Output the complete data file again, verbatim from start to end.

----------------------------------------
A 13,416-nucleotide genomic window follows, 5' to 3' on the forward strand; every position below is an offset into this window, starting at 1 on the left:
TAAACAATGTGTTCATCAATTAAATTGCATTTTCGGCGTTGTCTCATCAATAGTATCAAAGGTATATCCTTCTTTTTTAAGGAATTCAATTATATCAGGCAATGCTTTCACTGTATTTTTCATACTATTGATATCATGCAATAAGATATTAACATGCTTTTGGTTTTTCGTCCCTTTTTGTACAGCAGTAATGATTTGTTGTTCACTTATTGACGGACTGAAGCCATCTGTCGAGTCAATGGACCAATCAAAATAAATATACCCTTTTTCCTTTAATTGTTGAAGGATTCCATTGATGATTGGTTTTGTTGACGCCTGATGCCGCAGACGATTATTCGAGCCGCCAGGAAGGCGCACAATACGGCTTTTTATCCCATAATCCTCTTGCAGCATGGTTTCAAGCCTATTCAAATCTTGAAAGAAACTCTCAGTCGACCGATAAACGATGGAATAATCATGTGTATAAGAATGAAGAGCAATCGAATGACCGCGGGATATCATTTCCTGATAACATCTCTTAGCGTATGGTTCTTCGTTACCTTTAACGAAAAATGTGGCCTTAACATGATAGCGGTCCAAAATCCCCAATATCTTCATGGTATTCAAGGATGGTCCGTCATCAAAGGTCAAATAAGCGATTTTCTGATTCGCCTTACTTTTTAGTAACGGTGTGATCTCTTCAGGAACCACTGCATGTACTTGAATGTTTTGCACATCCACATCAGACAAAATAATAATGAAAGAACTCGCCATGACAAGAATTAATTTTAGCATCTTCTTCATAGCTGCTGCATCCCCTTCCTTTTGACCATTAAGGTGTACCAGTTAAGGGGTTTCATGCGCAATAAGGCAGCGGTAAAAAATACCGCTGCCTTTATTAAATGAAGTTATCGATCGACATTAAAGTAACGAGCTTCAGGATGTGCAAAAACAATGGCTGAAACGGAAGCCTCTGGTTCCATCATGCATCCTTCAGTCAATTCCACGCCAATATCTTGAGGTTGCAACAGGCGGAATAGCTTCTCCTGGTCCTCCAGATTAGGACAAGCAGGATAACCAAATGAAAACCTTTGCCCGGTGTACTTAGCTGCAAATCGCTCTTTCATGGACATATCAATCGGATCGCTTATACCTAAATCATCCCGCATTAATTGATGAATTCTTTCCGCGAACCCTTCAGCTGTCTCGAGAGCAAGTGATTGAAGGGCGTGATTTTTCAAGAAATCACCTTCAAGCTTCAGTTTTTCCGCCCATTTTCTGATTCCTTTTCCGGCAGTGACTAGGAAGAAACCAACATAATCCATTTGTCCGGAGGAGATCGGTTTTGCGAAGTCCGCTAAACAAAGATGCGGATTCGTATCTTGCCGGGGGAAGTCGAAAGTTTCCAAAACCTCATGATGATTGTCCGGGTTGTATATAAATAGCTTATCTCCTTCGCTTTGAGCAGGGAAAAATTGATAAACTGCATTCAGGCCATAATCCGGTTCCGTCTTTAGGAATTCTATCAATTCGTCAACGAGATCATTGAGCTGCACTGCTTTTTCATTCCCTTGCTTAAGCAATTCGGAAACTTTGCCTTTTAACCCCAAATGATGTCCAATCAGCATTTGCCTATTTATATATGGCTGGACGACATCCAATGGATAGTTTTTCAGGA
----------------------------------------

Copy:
A 13,416-nucleotide genomic window follows, 5' to 3' on the forward strand; every position below is an offset into this window, starting at 1 on the left:
TAAACAATGTGTTCATCAATTAAATTGCATTTTCGGCGTTGTCTCATCAATAGTATCAAAGGTATATCCTTCTTTTTTAAGGAATTCAATTATATCAGGCAATGCTTTCACTGTATTTTTCATACTATTGATATCATGCAATAAGATATTAACATGCTTTTGGTTTTTCGTCCCTTTTTGTACAGCAGTAATGATTTGTTGTTCACTTATTGACGGACTGAAGCCATCTGTCGAGTCAATGGACCAATCAAAATAAATATACCCTTTTTCCTTTAATTGTTGAAGGATTCCATTGATGATTGGTTTTGTTGACGCCTGATGCCGCAGACGATTATTCGAGCCGCCAGGAAGGCGCACAATACGGCTTTTTATCCCATAATCCTCTTGCAGCATGGTTTCAAGCCTATTCAAATCTTGAAAGAAACTCTCAGTCGACCGATAAACGATGGAATAATCATGTGTATAAGAATGAAGAGCAATCGAATGACCGCGGGATATCATTTCCTGATAACATCTCTTAGCGTATGGTTCTTCGTTACCTTTAACGAAAAATGTGGCCTTAACATGATAGCGGTCCAAAATCCCCAATATCTTCATGGTATTCAAGGATGGTCCGTCATCAAAGGTCAAATAAGCGATTTTCTGATTCGCCTTACTTTTTAGTAACGGTGTGATCTCTTCAGGAACCACTGCATGTACTTGAATGTTTTGCACATCCACATCAGACAAAATAATAATGAAAGAACTCGCCATGACAAGAATTAATTTTAGCATCTTCTTCATAGCTGCTGCATCCCCTTCCTTTTGACCATTAAGGTGTACCAGTTAAGGGGTTTCATGCGCAATAAGGCAGCGGTAAAAAATACCGCTGCCTTTATTAAATGAAGTTATCGATCGACATTAAAGTAACGAGCTTCAGGATGTGCAAAAACAATGGCTGAAACGGAAGCCTCTGGTTCCATCATGCATCCTTCAGTCAATTCCACGCCAATATCTTGAGGTTGCAACAGGCGGAATAGCTTCTCCTGGTCCTCCAGATTAGGACAAGCAGGATAACCAAATGAAAACCTTTGCCCGGTGTACTTAGCTGCAAATCGCTCTTTCATGGACATATCAATCGGATCGCTTATACCTAAATCATCCCGCATTAATTGATGAATTCTTTCCGCGAACCCTTCAGCTGTCTCGAGAGCAAGTGATTGAAGGGCGTGATTTTTCAAGAAATCACCTTCAAGCTTCAGTTTTTCCGCCCATTTTCTGATTCCTTTTCCGGCAGTGACTAGGAAGAAACCAACATAATCCATTTGTCCGGAGGAGATCGGTTTTGCGAAGTCCGCTAAACAAAGATGCGGATTCGTATCTTGCCGGGGGAAGTCGAAAGTTTCCAAAACCTCATGATGATTGTCCGGGTTGTATATAAATAGCTTATCTCCTTCGCTTTGAGCAGGGAAAAATTGATAAACTGCATTCAGGCCATAATCCGGTTCCGTCTTTAGGAATTCTATCAATTCGTCAACGAGATCATTGAGCTGCACTGCTTTTTCATTCCCTTGCTTAAGCAATTCGGAAACTTTGCCTTTTAACCCCAAATGATGTCCAATCAGCATTTGCCTATTTATATATGGCTGGACGACATCCAATGGATAGTTTTTCAGGA